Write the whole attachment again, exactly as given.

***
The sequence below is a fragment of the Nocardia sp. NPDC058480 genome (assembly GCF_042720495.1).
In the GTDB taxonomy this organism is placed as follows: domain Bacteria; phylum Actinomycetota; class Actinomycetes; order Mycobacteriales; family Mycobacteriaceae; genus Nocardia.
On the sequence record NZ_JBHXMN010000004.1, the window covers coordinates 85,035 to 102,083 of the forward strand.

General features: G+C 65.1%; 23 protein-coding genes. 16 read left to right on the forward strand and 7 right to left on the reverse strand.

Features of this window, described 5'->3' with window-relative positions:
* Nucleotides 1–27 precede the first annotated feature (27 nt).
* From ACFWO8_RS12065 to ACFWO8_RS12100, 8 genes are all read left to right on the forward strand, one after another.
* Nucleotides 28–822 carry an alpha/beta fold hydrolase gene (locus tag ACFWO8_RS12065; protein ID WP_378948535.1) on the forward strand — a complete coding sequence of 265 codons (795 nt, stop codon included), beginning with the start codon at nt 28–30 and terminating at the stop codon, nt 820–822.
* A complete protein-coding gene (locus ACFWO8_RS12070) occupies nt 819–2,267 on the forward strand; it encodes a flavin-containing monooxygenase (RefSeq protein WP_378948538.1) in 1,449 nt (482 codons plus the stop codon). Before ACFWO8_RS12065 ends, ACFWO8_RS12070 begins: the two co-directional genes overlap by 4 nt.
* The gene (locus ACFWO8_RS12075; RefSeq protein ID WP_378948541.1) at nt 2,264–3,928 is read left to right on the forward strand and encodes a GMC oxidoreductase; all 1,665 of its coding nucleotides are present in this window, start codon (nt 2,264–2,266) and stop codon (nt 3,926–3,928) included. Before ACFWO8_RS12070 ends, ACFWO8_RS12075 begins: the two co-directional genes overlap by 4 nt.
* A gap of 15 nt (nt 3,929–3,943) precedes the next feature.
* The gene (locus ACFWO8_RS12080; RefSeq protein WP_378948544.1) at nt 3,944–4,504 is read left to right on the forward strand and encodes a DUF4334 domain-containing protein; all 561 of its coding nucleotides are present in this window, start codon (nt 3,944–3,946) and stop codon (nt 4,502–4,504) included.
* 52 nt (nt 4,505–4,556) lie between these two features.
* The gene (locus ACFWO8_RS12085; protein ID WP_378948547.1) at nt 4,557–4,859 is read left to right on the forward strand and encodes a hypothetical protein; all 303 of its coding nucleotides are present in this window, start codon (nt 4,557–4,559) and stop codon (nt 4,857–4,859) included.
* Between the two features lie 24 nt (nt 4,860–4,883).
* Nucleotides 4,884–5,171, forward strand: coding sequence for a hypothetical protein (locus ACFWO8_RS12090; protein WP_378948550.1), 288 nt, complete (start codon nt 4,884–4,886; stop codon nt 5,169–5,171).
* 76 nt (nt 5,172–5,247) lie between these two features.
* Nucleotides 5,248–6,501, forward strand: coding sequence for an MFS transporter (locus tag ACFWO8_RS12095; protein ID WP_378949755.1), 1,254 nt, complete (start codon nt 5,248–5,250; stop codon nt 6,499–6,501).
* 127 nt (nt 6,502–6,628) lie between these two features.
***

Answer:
The sequence below is a fragment of the Nocardia sp. NPDC058480 genome (assembly GCF_042720495.1).
In the GTDB taxonomy this organism is placed as follows: domain Bacteria; phylum Actinomycetota; class Actinomycetes; order Mycobacteriales; family Mycobacteriaceae; genus Nocardia.
On the sequence record NZ_JBHXMN010000004.1, the window covers coordinates 85,035 to 102,083 of the forward strand.

General features: G+C 65.1%; 23 protein-coding genes. 16 read left to right on the forward strand and 7 right to left on the reverse strand.

Features of this window, described 5'->3' with window-relative positions:
* Nucleotides 1–27 precede the first annotated feature (27 nt).
* From ACFWO8_RS12065 to ACFWO8_RS12100, 8 genes are all read left to right on the forward strand, one after another.
* Nucleotides 28–822 carry an alpha/beta fold hydrolase gene (locus tag ACFWO8_RS12065; protein ID WP_378948535.1) on the forward strand — a complete coding sequence of 265 codons (795 nt, stop codon included), beginning with the start codon at nt 28–30 and terminating at the stop codon, nt 820–822.
* A complete protein-coding gene (locus ACFWO8_RS12070) occupies nt 819–2,267 on the forward strand; it encodes a flavin-containing monooxygenase (RefSeq protein WP_378948538.1) in 1,449 nt (482 codons plus the stop codon). Before ACFWO8_RS12065 ends, ACFWO8_RS12070 begins: the two co-directional genes overlap by 4 nt.
* The gene (locus ACFWO8_RS12075; RefSeq protein ID WP_378948541.1) at nt 2,264–3,928 is read left to right on the forward strand and encodes a GMC oxidoreductase; all 1,665 of its coding nucleotides are present in this window, start codon (nt 2,264–2,266) and stop codon (nt 3,926–3,928) included. Before ACFWO8_RS12070 ends, ACFWO8_RS12075 begins: the two co-directional genes overlap by 4 nt.
* A gap of 15 nt (nt 3,929–3,943) precedes the next feature.
* The gene (locus ACFWO8_RS12080; RefSeq protein WP_378948544.1) at nt 3,944–4,504 is read left to right on the forward strand and encodes a DUF4334 domain-containing protein; all 561 of its coding nucleotides are present in this window, start codon (nt 3,944–3,946) and stop codon (nt 4,502–4,504) included.
* 52 nt (nt 4,505–4,556) lie between these two features.
* The gene (locus ACFWO8_RS12085; protein ID WP_378948547.1) at nt 4,557–4,859 is read left to right on the forward strand and encodes a hypothetical protein; all 303 of its coding nucleotides are present in this window, start codon (nt 4,557–4,559) and stop codon (nt 4,857–4,859) included.
* Between the two features lie 24 nt (nt 4,860–4,883).
* Nucleotides 4,884–5,171, forward strand: coding sequence for a hypothetical protein (locus ACFWO8_RS12090; protein WP_378948550.1), 288 nt, complete (start codon nt 4,884–4,886; stop codon nt 5,169–5,171).
* 76 nt (nt 5,172–5,247) lie between these two features.
* Nucleotides 5,248–6,501, forward strand: coding sequence for an MFS transporter (locus tag ACFWO8_RS12095; protein ID WP_378949755.1), 1,254 nt, complete (start codon nt 5,248–5,250; stop codon nt 6,499–6,501).
* 127 nt (nt 6,502–6,628) lie between these two features.